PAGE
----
China's worried enough about the information going out on the U.S.-based Chinese language site Boxun.com that it apparently took the trouble to knock the site offline, so now we're going to add Boxun to our list of sites worth reading about the Bo Xilai scandal. Thanks for the confirmation, China! Boxun, which has reported extensively on the Bo scandal, went dark for a few hours on Friday in a denial of service attack, which it says came from China's security services. The site now live on a new server.
The flurry of rumor and speculation from which reporters have to decipher news in the absence of official communication can be baffling, one China correspondent told The Atlantic Wire via telephone last week. There's a lot of information out there, much of it wrong, and almost none of it ever confirmed by Chinese officials. Reporters have to to go on what they can learn by people inside the power structure, and those sources can be cagey. Remember when people weren't totally clear about whether there was a coup in China, or when Reuters mentioned a fax it had sent to police to try to confirm something? A fax!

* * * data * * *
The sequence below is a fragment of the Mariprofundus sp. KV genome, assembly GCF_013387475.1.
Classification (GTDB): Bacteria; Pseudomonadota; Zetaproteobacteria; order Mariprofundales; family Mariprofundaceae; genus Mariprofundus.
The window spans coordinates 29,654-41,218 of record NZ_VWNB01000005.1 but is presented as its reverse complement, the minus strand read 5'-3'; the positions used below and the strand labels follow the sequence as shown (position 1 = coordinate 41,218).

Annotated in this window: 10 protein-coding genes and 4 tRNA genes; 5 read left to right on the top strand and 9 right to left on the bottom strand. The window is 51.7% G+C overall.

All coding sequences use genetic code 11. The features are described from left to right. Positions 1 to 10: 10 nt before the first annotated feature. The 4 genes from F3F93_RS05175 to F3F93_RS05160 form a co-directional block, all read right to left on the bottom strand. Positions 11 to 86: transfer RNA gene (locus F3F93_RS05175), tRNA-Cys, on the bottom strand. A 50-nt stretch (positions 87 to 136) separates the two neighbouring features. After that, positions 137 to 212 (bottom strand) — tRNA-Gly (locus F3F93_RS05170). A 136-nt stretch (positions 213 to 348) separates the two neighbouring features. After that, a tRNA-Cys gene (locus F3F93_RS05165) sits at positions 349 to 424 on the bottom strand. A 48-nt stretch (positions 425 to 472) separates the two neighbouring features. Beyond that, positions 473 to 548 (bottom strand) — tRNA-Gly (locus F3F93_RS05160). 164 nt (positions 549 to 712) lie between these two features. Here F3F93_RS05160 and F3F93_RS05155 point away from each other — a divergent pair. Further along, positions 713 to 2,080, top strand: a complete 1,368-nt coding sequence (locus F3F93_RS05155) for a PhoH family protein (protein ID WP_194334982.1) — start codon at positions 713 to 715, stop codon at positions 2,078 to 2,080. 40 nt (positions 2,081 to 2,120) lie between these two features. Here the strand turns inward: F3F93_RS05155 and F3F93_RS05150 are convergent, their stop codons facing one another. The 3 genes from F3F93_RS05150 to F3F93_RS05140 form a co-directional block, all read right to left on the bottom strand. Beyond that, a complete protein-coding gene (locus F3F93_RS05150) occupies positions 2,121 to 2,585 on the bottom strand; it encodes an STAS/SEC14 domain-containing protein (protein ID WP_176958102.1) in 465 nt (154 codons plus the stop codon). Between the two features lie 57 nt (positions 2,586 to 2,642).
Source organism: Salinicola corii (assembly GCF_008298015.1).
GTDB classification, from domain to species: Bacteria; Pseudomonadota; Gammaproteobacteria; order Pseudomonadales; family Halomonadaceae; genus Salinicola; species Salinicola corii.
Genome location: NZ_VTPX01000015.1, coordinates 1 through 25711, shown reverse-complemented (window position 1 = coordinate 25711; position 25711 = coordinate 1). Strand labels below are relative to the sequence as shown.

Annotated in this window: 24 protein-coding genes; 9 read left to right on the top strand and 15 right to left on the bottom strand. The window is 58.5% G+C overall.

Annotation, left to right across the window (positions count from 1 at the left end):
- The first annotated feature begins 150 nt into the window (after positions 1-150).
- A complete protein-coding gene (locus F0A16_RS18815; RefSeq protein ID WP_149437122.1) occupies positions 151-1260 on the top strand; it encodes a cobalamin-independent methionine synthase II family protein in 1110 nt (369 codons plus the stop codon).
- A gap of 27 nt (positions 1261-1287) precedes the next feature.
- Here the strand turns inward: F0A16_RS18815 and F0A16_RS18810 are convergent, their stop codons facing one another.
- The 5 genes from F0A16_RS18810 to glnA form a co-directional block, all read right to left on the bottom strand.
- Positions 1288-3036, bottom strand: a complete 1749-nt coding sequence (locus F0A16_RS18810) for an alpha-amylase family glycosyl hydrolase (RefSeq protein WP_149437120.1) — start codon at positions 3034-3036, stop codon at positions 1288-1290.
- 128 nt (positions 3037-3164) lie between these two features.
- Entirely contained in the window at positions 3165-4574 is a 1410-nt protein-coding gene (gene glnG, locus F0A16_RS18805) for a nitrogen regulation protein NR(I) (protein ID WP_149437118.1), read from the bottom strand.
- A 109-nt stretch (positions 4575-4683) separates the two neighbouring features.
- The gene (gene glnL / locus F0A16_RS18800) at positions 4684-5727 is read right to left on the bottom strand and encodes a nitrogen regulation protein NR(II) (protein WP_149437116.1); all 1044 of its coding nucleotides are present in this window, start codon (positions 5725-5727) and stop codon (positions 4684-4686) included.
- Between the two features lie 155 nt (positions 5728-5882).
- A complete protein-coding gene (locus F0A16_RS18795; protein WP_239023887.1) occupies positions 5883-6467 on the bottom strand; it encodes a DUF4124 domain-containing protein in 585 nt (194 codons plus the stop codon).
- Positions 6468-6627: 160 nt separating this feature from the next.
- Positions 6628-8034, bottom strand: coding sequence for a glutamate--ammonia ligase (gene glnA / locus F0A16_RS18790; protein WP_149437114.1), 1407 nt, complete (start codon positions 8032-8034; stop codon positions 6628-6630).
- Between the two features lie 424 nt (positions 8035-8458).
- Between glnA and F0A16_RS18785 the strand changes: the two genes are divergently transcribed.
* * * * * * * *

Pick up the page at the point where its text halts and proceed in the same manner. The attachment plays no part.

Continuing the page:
Now, we can't confirm for sure that the Chinese government knocked Boxun offline, but that's what Boxun says, and as The Associated Press points out, "foreign governments and companies often complain of cyber-attacks from China, although proving their origins and who the culprits are is rarely possible. Beijing denies that it uses hackers to attack web sites or steal secrets online."